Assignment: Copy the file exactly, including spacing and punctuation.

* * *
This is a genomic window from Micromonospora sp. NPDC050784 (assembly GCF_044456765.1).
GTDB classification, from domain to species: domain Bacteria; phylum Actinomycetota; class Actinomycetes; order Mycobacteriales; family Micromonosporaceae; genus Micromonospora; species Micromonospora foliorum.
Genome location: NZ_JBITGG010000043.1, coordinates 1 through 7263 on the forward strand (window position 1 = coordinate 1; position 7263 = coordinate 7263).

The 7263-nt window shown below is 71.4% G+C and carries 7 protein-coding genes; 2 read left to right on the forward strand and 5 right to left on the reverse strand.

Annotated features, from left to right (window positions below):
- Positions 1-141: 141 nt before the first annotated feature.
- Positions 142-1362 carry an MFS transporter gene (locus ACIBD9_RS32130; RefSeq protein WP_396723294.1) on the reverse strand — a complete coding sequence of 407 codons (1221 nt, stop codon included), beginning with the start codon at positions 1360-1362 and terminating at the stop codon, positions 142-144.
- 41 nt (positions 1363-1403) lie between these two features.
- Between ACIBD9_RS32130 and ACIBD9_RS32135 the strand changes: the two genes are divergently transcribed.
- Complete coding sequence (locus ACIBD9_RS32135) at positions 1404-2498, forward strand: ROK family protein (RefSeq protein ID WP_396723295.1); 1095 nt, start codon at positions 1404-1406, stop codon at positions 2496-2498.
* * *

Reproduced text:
This is a genomic window from Micromonospora sp. NPDC050784 (assembly GCF_044456765.1).
GTDB classification, from domain to species: domain Bacteria; phylum Actinomycetota; class Actinomycetes; order Mycobacteriales; family Micromonosporaceae; genus Micromonospora; species Micromonospora foliorum.
Genome location: NZ_JBITGG010000043.1, coordinates 1 through 7263 on the forward strand (window position 1 = coordinate 1; position 7263 = coordinate 7263).

The 7263-nt window shown below is 71.4% G+C and carries 7 protein-coding genes; 2 read left to right on the forward strand and 5 right to left on the reverse strand.

Annotated features, from left to right (window positions below):
- Positions 1-141: 141 nt before the first annotated feature.
- Positions 142-1362 carry an MFS transporter gene (locus ACIBD9_RS32130; RefSeq protein WP_396723294.1) on the reverse strand — a complete coding sequence of 407 codons (1221 nt, stop codon included), beginning with the start codon at positions 1360-1362 and terminating at the stop codon, positions 142-144.
- 41 nt (positions 1363-1403) lie between these two features.
- Between ACIBD9_RS32130 and ACIBD9_RS32135 the strand changes: the two genes are divergently transcribed.
- Complete coding sequence (locus ACIBD9_RS32135) at positions 1404-2498, forward strand: ROK family protein (RefSeq protein ID WP_396723295.1); 1095 nt, start codon at positions 1404-1406, stop codon at positions 2496-2498.